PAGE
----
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Morten Jerven talks African economy

Morten Jerven discussed the African economy in ARH 305 on Wednesday. Photo by Sofi Mendez
Morten Jerven discussed the African economy in ARH 305 on Wednesday. Photo by Sofi Mendez
Morten Jerven discussed the African economy in ARH 305 on Wednesday. Photo by Sofi Mendez

Lily Bohlke, Copy Editor

Touching on many things from penguins to Africa, Global Change and International Relations Professor Morten Jerven spoke about the African economy on Wednesday, March 2. Jerven is an economic historian with a PhD from the London School of Economics and has published two books on economic development in Africa.

Jerven opened the talk by showing two covers of “The Economist.” One was from 2000 with a headline referring to Africa as “The Hopeless Continent,” while the other, from 2011, reads “Africa Rising: The Hopeful Continent.” This juxtaposition reveals the confusion about Africa’s economic state that Jerven went on to explain to the audience.

“How could economists miss decades of growth?” Jerven asked.

In his book and during his talk on Wednesday, Jerven claimed that economists have misunderstood economic growth in Africa for decades. After comparing the world’s average per capita GDP to Africa’s average per capita GDP, economists have accepted that Africa’s economic growth had chronically failed as a stylized fact, meaning economists have accepted this as truth.

Some common explanations by economists for the failure include lack of social capital, lack of openness to trade and deficient public services. Focusing on the lack of openness, aid organizations such as the International Monetary Fund (IMF) and the World Bank have implemented many Structural Adjustment Plans (SAPs), encouraging privatization and liberalization.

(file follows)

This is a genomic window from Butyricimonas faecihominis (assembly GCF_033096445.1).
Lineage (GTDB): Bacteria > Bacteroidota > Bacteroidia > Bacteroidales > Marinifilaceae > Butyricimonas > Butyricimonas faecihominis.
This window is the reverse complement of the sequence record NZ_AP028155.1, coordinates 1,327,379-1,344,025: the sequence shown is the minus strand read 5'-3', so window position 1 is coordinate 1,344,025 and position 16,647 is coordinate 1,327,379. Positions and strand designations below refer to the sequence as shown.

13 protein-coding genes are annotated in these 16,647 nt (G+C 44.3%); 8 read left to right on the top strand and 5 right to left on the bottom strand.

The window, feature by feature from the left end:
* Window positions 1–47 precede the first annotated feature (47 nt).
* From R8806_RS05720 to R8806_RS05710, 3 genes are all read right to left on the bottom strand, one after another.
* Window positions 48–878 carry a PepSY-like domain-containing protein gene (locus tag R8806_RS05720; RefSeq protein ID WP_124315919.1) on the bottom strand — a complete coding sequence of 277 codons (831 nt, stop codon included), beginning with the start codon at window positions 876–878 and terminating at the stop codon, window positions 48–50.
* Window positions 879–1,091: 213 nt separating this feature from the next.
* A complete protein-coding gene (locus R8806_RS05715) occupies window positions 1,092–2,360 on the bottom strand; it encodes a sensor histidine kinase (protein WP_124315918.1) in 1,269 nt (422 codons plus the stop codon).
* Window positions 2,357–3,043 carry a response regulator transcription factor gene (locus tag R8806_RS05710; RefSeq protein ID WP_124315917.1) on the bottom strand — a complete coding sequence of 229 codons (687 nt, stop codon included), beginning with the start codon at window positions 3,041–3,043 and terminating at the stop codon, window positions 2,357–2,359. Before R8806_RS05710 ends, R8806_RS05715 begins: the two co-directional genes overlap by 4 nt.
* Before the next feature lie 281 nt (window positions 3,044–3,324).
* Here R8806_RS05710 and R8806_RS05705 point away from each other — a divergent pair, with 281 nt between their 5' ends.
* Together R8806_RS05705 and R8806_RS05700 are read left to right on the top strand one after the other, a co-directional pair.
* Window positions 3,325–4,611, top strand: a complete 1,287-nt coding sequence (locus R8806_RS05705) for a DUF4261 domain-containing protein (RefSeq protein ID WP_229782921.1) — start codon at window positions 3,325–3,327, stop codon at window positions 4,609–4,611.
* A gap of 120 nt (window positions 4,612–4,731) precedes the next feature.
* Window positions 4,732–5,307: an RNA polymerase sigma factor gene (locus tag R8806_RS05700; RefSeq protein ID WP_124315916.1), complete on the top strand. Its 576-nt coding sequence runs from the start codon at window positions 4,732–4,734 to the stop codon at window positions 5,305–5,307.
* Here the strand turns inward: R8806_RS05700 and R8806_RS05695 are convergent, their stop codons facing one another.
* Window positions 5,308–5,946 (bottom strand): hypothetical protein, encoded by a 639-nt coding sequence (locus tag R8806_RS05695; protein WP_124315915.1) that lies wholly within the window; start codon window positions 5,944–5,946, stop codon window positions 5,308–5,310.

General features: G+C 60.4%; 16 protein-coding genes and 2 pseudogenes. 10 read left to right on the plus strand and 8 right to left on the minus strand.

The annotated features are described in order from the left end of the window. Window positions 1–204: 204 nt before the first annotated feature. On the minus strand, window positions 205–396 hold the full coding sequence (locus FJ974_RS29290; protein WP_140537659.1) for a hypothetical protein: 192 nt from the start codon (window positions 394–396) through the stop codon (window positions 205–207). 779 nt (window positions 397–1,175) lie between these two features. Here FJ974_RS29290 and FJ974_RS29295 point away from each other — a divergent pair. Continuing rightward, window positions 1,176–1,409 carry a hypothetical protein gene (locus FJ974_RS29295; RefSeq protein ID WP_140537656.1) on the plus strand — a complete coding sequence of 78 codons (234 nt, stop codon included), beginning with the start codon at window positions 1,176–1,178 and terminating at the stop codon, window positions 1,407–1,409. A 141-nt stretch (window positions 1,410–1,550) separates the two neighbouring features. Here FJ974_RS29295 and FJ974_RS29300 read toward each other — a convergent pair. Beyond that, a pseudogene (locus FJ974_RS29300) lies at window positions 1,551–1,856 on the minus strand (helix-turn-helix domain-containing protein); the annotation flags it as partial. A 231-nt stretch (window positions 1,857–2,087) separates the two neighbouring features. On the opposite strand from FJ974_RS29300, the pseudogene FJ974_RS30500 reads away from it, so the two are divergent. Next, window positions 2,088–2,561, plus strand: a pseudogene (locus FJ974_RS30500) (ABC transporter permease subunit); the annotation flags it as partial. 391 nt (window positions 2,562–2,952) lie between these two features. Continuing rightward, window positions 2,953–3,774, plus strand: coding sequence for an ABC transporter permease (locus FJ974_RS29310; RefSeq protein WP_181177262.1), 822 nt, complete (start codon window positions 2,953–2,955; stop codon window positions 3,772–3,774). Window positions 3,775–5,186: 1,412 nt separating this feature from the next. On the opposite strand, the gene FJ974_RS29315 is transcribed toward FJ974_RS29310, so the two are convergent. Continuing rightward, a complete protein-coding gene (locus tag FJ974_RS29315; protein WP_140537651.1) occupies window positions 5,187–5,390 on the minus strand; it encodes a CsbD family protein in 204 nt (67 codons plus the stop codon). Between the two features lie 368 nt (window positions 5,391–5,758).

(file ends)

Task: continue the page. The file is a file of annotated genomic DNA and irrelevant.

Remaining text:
However, Jerven argued these SAPs led to a couple of “lost decades” of economic growth. High aid dependence, fostered by organizations like the IMF and the World Bank, correlate with slow economic growth. Economists have historically recognized this causation, but the current economic disparities are more complicated and potentially out of their hands. 

“History became very good for economists, not because they are good historians, but because it is an admirable way of avoiding reverse causality,” Jerven said.  “Historical variables are in the past. The economic effect today does not affect borders yesterday. It must go the other way around, but it’s not the same thing with the budget deficit.”

Jerven also discussed the ways Africa has failed, debating whether or not Africa is “trapped in history.”

However, Jerven argued that “it’s a paradox to be told that ‘history and institutions matter’ and then subsequently to be presented with what one commentator called ‘Wikipedia with regressions.’”

Next, Jerven talked about Africa’s statistical tragedy, encouraging a move from economists’ focus on the lack of growth to growth itself. There are huge data gaps for many African economies, and yet many economists present arguments as though those data points exist.

“For half of the countries, [economists] are just guessing,” he said. “It’s a case of the PR department being many steps ahead of the knowledge department.”

Jerven closed his presentation arguing in favor of considering what sector of global society decides what constitutes economic norms. Vastly different settings have vastly different perspectives.

“Anthony Hopkins puts this well when he says that a lot of these comparisons are like trying to decide whether life is more difficult for camels or penguins,” Jerven said. “There are of course adaptations for both of them, and you wouldn’t dream of ranking them. If you did so, you would be very careful about letting the penguins doing the ranking.”

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